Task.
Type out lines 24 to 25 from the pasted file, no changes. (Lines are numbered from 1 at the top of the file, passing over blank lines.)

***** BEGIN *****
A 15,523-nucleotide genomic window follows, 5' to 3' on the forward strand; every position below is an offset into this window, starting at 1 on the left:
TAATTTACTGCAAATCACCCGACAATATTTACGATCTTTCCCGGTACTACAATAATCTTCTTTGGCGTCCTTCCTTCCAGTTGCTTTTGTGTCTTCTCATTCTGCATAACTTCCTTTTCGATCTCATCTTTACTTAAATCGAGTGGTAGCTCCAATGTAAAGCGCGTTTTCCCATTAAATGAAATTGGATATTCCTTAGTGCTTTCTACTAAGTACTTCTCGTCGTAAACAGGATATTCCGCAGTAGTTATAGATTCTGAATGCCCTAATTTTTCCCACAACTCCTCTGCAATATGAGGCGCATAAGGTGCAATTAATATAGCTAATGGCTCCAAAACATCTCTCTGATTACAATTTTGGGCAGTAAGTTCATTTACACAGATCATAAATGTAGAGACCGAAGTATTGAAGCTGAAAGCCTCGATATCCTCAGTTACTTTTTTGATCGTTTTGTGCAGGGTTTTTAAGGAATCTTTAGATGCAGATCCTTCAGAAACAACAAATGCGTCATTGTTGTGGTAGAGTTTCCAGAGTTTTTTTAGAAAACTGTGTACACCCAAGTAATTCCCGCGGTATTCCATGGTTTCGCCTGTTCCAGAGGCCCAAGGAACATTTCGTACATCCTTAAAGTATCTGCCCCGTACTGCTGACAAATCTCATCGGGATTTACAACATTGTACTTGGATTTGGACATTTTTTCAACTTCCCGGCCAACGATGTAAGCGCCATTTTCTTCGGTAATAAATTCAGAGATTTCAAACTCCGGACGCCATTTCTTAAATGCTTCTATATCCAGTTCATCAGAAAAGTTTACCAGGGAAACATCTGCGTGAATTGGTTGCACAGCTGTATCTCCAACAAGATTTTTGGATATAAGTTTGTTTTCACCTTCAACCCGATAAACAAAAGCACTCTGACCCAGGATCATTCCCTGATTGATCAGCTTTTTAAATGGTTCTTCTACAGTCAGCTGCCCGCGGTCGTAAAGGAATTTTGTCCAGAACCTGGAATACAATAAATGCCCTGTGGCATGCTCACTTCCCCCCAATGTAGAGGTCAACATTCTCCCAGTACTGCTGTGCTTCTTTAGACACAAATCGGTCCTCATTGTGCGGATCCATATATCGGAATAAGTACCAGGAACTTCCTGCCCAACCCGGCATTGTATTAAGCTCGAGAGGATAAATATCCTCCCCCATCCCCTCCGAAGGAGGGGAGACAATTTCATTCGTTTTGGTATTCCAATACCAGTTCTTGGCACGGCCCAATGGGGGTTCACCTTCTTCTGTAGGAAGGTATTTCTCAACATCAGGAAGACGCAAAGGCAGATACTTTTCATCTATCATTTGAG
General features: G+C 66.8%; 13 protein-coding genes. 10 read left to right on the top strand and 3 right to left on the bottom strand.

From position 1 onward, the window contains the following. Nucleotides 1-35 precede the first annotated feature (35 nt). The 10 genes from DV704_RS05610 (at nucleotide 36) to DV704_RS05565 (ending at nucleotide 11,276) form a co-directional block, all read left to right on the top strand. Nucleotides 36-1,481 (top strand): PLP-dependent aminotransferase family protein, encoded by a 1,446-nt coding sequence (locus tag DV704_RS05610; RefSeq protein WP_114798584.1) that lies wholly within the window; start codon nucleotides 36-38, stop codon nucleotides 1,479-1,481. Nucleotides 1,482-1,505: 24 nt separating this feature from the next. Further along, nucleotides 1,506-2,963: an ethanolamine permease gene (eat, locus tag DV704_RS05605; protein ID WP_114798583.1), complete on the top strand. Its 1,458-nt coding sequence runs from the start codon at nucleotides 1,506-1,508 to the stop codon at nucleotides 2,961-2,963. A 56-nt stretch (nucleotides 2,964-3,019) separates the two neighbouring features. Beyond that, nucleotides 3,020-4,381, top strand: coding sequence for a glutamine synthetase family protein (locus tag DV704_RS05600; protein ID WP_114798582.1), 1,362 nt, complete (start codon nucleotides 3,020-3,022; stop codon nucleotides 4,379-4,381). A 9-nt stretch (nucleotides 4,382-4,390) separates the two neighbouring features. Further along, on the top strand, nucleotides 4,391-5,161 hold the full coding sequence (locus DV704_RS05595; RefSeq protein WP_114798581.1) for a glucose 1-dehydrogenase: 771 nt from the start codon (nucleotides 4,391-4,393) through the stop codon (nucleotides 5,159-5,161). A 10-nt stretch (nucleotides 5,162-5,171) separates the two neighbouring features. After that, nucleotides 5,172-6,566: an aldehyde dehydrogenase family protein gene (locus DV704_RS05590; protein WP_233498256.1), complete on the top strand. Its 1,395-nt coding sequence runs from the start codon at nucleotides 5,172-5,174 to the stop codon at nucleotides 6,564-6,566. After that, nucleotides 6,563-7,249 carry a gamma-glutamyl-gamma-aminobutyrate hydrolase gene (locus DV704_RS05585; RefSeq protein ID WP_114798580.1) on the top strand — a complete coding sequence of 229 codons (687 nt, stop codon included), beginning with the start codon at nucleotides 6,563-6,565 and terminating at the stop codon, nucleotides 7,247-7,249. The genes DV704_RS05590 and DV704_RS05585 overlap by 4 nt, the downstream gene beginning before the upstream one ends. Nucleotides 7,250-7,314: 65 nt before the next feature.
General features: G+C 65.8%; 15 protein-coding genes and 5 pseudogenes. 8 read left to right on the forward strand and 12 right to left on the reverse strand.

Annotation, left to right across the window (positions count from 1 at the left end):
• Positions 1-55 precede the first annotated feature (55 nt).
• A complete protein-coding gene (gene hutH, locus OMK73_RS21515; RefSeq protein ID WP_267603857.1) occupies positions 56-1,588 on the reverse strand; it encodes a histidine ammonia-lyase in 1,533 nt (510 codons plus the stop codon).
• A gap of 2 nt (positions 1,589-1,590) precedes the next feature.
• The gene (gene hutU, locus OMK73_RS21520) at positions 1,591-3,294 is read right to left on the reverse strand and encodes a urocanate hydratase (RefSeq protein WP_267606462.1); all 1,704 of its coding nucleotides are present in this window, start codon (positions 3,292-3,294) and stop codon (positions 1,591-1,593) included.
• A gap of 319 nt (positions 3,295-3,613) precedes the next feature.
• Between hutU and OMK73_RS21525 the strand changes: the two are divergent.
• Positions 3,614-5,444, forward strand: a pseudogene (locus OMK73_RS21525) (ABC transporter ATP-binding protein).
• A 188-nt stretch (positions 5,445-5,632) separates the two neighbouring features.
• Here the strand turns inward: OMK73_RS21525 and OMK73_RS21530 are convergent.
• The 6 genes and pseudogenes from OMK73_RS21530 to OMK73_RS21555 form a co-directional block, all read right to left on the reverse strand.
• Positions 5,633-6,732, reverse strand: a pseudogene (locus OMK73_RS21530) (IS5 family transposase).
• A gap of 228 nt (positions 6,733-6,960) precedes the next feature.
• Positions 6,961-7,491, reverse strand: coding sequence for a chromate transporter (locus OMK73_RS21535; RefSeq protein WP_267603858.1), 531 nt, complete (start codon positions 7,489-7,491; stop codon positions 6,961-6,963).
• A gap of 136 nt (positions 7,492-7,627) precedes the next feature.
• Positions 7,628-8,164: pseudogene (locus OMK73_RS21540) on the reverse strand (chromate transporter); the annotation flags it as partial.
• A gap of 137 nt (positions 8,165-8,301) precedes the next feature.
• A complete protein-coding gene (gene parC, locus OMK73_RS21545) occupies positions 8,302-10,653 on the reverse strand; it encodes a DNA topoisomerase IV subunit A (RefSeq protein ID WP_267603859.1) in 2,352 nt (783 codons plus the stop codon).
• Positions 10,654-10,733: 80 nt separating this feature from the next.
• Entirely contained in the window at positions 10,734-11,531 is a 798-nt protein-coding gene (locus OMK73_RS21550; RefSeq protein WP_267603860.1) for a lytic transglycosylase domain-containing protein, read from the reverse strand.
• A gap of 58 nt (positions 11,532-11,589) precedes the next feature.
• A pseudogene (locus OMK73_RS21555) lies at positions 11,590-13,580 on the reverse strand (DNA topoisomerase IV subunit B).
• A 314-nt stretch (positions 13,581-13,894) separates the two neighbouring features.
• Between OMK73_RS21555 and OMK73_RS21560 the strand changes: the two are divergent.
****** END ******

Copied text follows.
• Positions 10,654-10,733: 80 nt separating this feature from the next.
• Entirely contained in the window at positions 10,734-11,531 is a 798-nt protein-coding gene (locus OMK73_RS21550; RefSeq protein WP_267603860.1) for a lytic transglycosylase domain-containing protein, read from the reverse strand.